L. Frank Baum - Bringing New Meaning to the Phrase "There's no Place Like Home!"

Frank Baum

Every year around Thanksgiving children across the world sit down to watch the colorful tale of The Wonderful Wizard of Oz on television. These children may not know that The Wizard of Oz started as a book and play by author L. Frank Baum. While the story, seated in drought stricken Kansas is a family favorite, many of the characters and scenes are based on experiences from L. Frank Baum's real life.


L. Frank Baum was born in New York in 1856 to wealthy parents. From an early age, he had a fascination with printing and fabricating stories. Named 'Lyman" at birth, he had a strong distaste for the name and preferred to be called Frank. As a young boy he lived on an estate called Rose Lawn, which he believed was a personal paradise. At the age of 12, he was given a printing press by his father and began what would be a long career in writing. His first written work was The Rose Lawn Home Journal which he and his brother self-published out of their home. At the young age of 17, he was already a recognized amateur journalist due to his work in this journal. This prompted him to begin another writing project called The Stamp Collector which included published works and a complete stamp dealer's directory. From these humble beginnings, he infused his writing into every aspect of his life. When he began breeding fancy poultry at the age of 20, he began syndication of the The Poultry Journal alongside it. Additionally, his first full-length book was called The Book of the Hamburgs which was about Hamburg chickens.

L. Frank Baum also had an intense passion for the theater and returned to this interest in his 30's. Interesting experiences and creativity sparked him to write many plays and songs that were mildly successful. He also enjoyed acting and would take on rolls in his plays as often as possible.

When L. Frank Baum got married in 1888, he moved with his wife to South Dakota. His life there was the backdrop for the scenes in The Wizard of Oz. He launched a newspaper career as well which would prove to be unsuccessful. His return to writing came via children's stories and prose. One of the first published was Mother Goose in Prose. This was followed up by children's books called Father Goose, His Book. The latter proved to be the most successful children's book of the year and won Baum many awards.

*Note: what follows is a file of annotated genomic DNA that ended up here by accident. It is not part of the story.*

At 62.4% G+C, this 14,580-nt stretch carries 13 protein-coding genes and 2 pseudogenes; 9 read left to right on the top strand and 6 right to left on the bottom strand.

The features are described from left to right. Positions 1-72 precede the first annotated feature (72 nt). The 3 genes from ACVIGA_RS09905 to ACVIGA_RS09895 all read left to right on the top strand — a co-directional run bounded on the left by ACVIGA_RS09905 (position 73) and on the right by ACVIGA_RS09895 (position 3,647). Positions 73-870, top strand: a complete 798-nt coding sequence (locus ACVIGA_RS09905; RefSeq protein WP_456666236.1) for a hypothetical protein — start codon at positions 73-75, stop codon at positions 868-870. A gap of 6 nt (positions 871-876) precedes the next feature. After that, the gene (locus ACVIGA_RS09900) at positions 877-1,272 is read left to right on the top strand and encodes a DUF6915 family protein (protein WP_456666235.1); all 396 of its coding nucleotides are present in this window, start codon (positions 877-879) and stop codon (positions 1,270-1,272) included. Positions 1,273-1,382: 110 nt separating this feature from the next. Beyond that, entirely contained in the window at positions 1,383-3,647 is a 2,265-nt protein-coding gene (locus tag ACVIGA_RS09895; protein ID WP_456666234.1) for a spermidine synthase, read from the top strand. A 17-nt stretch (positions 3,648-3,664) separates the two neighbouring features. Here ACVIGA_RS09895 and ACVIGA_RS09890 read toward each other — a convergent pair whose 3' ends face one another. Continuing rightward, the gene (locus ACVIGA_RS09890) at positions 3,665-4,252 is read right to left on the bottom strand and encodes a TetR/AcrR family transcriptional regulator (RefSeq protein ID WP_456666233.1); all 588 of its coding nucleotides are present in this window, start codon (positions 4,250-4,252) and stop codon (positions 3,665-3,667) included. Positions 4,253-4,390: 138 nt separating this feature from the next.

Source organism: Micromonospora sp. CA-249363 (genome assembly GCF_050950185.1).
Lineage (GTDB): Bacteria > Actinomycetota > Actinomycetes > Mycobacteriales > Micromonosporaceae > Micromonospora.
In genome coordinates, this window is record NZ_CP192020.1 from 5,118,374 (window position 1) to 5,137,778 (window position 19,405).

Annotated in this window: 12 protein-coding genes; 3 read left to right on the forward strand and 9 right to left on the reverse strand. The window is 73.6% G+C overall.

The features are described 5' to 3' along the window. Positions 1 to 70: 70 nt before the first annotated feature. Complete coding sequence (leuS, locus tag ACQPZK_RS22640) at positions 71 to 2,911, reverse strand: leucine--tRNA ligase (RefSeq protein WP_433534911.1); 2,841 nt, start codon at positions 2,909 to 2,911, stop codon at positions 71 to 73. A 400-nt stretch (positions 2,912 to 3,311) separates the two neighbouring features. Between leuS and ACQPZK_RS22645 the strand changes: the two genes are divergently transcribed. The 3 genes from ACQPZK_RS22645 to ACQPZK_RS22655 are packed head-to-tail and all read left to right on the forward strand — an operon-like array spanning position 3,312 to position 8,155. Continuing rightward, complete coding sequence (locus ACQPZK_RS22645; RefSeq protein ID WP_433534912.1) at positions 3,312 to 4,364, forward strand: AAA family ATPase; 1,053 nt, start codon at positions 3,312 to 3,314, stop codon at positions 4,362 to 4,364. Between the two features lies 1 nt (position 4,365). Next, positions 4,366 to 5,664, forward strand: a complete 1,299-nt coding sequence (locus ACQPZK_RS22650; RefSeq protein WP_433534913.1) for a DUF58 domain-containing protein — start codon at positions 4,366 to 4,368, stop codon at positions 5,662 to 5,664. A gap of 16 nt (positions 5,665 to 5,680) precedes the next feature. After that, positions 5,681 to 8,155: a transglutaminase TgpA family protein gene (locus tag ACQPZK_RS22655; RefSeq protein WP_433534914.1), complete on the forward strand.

However, it would not be until 1900 when Baum's children literary career would see its most success. At the time, he was partnered with long time friend and illustrator W.W. Denslow. They jointly released The Wonderful Wizard of Oz and followed them with thirteen other books based on the characters in the book. Much of the fantasy of Oz in his books is taken from his memories of living at Rose Lawn as a child. Baum, always interested in theater and song teamed up with a composer and director to release the musical version of The Wizard of Oz in 1902. The show became a big hit and ran consecutively on Broadway for over 2 years. After that, the cast of the musical and Baum went on a tour of the United States that continued until 1911.

While L. Frank Baum wrote many other pieces of work, none proved as successful as The Wonderful Wizard of Oz did In total there were 16 books based on Oz, 23 poetry and fantasy books for children and young adults, several dozens short stories and hundreds of books that were published under pseudonyms. He also continued writing newspaper and editorial pieces for print companies. While his accomplishments were great and vast, his most notable work would always remain The Wizard of Oz.

More Information On Influence of L. Frank Baum

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